Remote worker enjoys quieter life and beautiful view of Missouri River

Remote worker enjoys quieter life and beautiful view of Missouri River

Not envisioning her life amidst the bustling cityscape of Minneapolis, Stacey Nelson and her husband Erik relocated to a beautiful view of the Missouri River just outside Fort Pierre.

Stacey is a remote worker who is able to enjoy spending time with her husband and in her community.

Despite the change in surroundings, Stacey was able to take a big part of her life to her new home: her job.

“This is where I want to work,” she says. “I managed to have the best of both worlds with a remote option and internet connectivity.”

That was 20 years ago. Today Stacey leads a 300-person team for the same software development company based in Minneapolis. Stacey’s Golden West connection allows her to work where she wants to live, instead of having to live where she wants to work.

She connects with a tight-knit community of people near Fort Pierre, while her Golden West service bridges her to colleagues as she maintains work connections.

One move, two changes

Stacey grew up on a small farm in South Dakota. Coming from a rural area, living in the city for a few years was a big adjustment for her.

“Because I wanted to work for the company, I had to sacrifice the area I wanted to live in,” she says.

Although she loved her work, Stacey knew she wanted to take it with her to rural South Dakota. For her, that includes a garden and yard to play with her dogs, which is two minutes away from where she launches her boat on the Missouri River.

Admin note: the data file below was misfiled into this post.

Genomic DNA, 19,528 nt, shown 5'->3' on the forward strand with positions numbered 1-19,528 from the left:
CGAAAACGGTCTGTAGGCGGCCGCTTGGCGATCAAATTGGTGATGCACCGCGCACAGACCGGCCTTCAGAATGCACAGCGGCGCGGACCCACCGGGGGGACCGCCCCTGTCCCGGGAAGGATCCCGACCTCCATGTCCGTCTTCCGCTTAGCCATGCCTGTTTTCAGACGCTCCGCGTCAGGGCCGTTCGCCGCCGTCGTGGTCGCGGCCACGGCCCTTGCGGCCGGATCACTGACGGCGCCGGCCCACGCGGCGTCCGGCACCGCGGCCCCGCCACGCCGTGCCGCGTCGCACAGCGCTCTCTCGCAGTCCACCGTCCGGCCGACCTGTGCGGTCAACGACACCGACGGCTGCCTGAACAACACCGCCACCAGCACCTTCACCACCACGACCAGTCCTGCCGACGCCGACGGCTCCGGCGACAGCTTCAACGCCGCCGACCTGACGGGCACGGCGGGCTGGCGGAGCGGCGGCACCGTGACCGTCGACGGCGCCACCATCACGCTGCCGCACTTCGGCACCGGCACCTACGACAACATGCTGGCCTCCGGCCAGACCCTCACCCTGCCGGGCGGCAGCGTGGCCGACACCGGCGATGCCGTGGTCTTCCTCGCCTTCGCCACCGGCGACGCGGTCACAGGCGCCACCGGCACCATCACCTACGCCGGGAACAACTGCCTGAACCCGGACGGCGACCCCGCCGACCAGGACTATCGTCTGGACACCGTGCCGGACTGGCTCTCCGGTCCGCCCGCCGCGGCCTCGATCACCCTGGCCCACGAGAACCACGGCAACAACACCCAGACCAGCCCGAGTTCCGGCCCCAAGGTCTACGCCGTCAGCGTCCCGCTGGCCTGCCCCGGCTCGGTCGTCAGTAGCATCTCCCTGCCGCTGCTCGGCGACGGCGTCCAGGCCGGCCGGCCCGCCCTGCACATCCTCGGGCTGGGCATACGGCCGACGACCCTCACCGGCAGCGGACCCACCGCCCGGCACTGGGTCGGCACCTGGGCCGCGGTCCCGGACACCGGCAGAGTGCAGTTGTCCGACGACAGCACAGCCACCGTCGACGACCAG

Working outside the office

Stacey is a remote worker who is able to enjoy hunting in her free time.

When Stacey initially moved, she transitioned from being just down the hall of her coworkers to the end of the hall of her home.

From then on, a fast and reliable connection from Golden West has been vital for Stacey’s work. “Golden West came in and put fiber,” says Stacey. “And that really was a big game changer because of the connectivity, and it never goes down. It’s very high speed.”

The fiber-optic connection allows her to manage her team, video call without delay, and take conference calls throughout her workday.

Some of Stacey’s colleagues don’t have the same opportunities. “They were 10 miles away from downtown Minneapolis,” she explains. “And they didn’t have service that was sustainable and reliable for them to do the work I do from my home.”

Creating a community

Although Minneapolis is more densely populated than any city in South Dakota, Stacey says the sense of community isn’t the same. In a multi-family unit, Stacey says she hardly knew any of her neighbors.

On an eight mile stretch of road with just over 30 homes, Stacey knows all of them. In rural South Dakota, the binding sense of community means they are there for each other in a heartbeat.


Stacey is a remote worker who is able to enjoy fishing in her free time.

Education and communication everywhere

Beyond her work and home life, Stacey still has time with all the parts of her life that matter most too. In the evenings after her busy workdays, she completed her master’s degree from the University of Minnesota with her internet connection.

Stacey also stays connected with family members who live hours away over video calls or group chats. Meaningful connections allow Stacey to flourish in her life and do it all while overlooking the Missouri River.

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